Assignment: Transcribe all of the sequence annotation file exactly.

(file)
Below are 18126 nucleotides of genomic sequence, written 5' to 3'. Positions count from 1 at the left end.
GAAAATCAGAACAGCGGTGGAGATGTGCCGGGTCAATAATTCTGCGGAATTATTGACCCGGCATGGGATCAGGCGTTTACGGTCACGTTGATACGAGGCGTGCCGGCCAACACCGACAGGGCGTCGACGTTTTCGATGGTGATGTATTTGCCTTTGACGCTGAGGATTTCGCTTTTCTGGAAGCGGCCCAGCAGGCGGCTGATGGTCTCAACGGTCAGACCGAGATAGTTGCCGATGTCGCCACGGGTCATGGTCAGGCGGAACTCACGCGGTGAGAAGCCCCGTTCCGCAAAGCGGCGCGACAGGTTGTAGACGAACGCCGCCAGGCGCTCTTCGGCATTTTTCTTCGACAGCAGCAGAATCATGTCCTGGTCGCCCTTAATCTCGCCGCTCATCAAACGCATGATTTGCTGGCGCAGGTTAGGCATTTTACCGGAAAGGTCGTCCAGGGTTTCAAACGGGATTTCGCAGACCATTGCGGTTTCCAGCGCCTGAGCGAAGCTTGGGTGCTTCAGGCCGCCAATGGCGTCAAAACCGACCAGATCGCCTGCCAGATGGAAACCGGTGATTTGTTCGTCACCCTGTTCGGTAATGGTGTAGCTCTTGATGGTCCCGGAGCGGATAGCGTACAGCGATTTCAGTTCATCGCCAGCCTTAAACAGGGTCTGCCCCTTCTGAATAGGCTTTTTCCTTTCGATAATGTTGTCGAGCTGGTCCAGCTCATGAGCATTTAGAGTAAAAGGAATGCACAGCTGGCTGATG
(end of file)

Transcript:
Below are 18126 nucleotides of genomic sequence, written 5' to 3'. Positions count from 1 at the left end.
GAAAATCAGAACAGCGGTGGAGATGTGCCGGGTCAATAATTCTGCGGAATTATTGACCCGGCATGGGATCAGGCGTTTACGGTCACGTTGATACGAGGCGTGCCGGCCAACACCGACAGGGCGTCGACGTTTTCGATGGTGATGTATTTGCCTTTGACGCTGAGGATTTCGCTTTTCTGGAAGCGGCCCAGCAGGCGGCTGATGGTCTCAACGGTCAGACCGAGATAGTTGCCGATGTCGCCACGGGTCATGGTCAGGCGGAACTCACGCGGTGAGAAGCCCCGTTCCGCAAAGCGGCGCGACAGGTTGTAGACGAACGCCGCCAGGCGCTCTTCGGCATTTTTCTTCGACAGCAGCAGAATCATGTCCTGGTCGCCCTTAATCTCGCCGCTCATCAAACGCATGATTTGCTGGCGCAGGTTAGGCATTTTACCGGAAAGGTCGTCCAGGGTTTCAAACGGGATTTCGCAGACCATTGCGGTTTCCAGCGCCTGAGCGAAGCTTGGGTGCTTCAGGCCGCCAATGGCGTCAAAACCGACCAGATCGCCTGCCAGATGGAAACCGGTGATTTGTTCGTCACCCTGTTCGGTAATGGTGTAGCTCTTGATGGTCCCGGAGCGGATAGCGTACAGCGATTTCAGTTCATCGCCAGCCTTAAACAGGGTCTGCCCCTTCTGAATAGGCTTTTTCCTTTCGATAATGTTGTCGAGCTGGTCCAGCTCATGAGCATTTAGAGTAAAAGGAATGCACAGCTGGCTGATG